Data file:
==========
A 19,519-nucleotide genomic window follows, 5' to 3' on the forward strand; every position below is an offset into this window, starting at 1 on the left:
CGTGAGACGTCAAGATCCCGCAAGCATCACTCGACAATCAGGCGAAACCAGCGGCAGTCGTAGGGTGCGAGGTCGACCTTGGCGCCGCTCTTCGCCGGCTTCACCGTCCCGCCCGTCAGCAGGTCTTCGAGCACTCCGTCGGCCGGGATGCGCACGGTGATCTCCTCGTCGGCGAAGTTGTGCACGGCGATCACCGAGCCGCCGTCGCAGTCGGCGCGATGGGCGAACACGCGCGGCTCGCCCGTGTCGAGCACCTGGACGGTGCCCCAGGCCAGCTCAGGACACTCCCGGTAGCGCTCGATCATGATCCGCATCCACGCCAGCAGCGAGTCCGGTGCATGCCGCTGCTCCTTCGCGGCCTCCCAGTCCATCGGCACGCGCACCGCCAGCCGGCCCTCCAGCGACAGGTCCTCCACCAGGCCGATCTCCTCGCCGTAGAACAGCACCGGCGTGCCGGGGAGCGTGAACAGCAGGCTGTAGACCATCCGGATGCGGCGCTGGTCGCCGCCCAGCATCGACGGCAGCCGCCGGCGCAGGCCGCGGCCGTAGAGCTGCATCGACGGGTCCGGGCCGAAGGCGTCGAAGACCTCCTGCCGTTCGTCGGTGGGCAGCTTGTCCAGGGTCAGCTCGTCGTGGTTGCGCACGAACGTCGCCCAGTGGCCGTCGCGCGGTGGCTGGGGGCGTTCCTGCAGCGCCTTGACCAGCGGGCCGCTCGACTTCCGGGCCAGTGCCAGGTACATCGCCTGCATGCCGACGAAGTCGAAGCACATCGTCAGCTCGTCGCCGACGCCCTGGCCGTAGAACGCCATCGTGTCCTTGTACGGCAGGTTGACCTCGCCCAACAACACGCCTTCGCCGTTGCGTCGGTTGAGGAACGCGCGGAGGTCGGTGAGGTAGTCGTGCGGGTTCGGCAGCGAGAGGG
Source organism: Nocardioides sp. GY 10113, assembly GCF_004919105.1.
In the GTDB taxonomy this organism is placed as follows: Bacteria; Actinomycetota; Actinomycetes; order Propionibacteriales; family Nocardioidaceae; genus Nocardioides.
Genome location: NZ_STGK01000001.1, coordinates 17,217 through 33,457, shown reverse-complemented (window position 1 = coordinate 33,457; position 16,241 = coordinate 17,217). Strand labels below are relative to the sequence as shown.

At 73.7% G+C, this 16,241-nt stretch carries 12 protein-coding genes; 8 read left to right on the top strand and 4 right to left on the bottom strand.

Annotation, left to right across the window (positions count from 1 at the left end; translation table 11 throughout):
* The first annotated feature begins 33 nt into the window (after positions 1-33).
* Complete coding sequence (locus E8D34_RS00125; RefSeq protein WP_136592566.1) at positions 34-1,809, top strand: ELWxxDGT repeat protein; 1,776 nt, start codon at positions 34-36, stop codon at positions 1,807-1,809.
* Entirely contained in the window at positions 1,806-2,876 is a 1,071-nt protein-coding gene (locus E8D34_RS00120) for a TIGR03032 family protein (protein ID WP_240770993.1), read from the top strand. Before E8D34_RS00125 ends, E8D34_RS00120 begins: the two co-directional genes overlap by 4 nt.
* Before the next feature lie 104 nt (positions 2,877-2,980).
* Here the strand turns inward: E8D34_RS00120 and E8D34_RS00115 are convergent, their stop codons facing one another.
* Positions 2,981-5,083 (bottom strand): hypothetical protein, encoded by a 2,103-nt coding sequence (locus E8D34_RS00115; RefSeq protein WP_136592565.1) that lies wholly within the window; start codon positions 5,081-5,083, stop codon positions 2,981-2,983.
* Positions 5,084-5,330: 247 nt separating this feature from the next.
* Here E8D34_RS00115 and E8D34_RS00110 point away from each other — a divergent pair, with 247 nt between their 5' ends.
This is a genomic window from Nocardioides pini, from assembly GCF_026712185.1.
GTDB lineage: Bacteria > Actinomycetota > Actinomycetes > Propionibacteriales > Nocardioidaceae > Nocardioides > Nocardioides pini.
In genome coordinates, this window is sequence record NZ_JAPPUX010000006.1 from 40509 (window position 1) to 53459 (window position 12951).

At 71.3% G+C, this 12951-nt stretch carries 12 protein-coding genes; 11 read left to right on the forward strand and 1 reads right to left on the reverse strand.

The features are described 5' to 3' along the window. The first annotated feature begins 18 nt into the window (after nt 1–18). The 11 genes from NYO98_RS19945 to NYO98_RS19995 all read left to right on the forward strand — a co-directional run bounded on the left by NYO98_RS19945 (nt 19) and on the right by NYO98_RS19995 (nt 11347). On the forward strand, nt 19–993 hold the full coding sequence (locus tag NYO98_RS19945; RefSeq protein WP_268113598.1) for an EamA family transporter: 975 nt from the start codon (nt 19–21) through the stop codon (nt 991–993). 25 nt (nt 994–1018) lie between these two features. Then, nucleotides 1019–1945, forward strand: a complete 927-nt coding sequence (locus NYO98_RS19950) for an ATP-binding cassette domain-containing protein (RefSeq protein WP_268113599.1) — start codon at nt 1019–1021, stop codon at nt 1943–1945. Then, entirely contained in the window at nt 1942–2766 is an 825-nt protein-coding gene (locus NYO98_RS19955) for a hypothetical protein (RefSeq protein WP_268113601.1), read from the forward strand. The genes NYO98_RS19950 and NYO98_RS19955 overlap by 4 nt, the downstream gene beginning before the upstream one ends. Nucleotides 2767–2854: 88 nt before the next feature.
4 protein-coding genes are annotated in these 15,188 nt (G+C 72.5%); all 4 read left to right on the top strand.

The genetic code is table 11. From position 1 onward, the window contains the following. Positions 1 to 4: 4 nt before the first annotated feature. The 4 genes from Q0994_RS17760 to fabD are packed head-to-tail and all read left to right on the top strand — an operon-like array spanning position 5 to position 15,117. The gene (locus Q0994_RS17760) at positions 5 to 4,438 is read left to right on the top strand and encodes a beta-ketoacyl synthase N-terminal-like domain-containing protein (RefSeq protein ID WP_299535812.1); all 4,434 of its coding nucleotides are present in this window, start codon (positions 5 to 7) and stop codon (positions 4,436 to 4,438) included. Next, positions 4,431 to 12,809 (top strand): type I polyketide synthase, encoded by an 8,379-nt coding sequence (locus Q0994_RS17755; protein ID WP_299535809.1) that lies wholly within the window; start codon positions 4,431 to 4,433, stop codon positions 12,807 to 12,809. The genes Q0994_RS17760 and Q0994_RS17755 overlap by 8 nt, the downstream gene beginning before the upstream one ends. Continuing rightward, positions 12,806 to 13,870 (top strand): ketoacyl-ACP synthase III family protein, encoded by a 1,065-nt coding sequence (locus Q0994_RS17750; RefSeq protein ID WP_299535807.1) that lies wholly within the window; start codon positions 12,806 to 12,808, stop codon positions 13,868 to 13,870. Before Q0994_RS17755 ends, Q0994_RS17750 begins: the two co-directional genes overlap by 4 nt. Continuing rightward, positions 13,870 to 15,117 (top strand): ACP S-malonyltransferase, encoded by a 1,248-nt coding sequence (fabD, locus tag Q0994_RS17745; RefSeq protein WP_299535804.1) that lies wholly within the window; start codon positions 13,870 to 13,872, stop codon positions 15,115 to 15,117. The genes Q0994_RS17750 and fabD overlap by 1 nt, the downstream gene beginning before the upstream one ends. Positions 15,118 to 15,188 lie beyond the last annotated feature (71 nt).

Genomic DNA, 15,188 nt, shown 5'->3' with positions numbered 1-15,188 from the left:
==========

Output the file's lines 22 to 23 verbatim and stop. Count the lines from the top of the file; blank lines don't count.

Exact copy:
The genetic code is table 11. From position 1 onward, the window contains the following. Positions 1 to 4: 4 nt before the first annotated feature. The 4 genes from Q0994_RS17760 to fabD are packed head-to-tail and all read left to right on the top strand — an operon-like array spanning position 5 to position 15,117. The gene (locus Q0994_RS17760) at positions 5 to 4,438 is read left to right on the top strand and encodes a beta-ketoacyl synthase N-terminal-like domain-containing protein (RefSeq protein ID WP_299535812.1); all 4,434 of its coding nucleotides are present in this window, start codon (positions 5 to 7) and stop codon (positions 4,436 to 4,438) included. Next, positions 4,431 to 12,809 (top strand): type I polyketide synthase, encoded by an 8,379-nt coding sequence (locus Q0994_RS17755; protein ID WP_299535809.1) that lies wholly within the window; start codon positions 4,431 to 4,433, stop codon positions 12,807 to 12,809. The genes Q0994_RS17760 and Q0994_RS17755 overlap by 8 nt, the downstream gene beginning before the upstream one ends. Continuing rightward, positions 12,806 to 13,870 (top strand): ketoacyl-ACP synthase III family protein, encoded by a 1,065-nt coding sequence (locus Q0994_RS17750; RefSeq protein ID WP_299535807.1) that lies wholly within the window; start codon positions 12,806 to 12,808, stop codon positions 13,868 to 13,870. Before Q0994_RS17755 ends, Q0994_RS17750 begins: the two co-directional genes overlap by 4 nt. Continuing rightward, positions 13,870 to 15,117 (top strand): ACP S-malonyltransferase, encoded by a 1,248-nt coding sequence (fabD, locus tag Q0994_RS17745; RefSeq protein WP_299535804.1) that lies wholly within the window; start codon positions 13,870 to 13,872, stop codon positions 15,115 to 15,117. The genes Q0994_RS17750 and fabD overlap by 1 nt, the downstream gene beginning before the upstream one ends. Positions 15,118 to 15,188 lie beyond the last annotated feature (71 nt).

Genomic DNA, 15,188 nt, shown 5'->3' with positions numbered 1-15,188 from the left: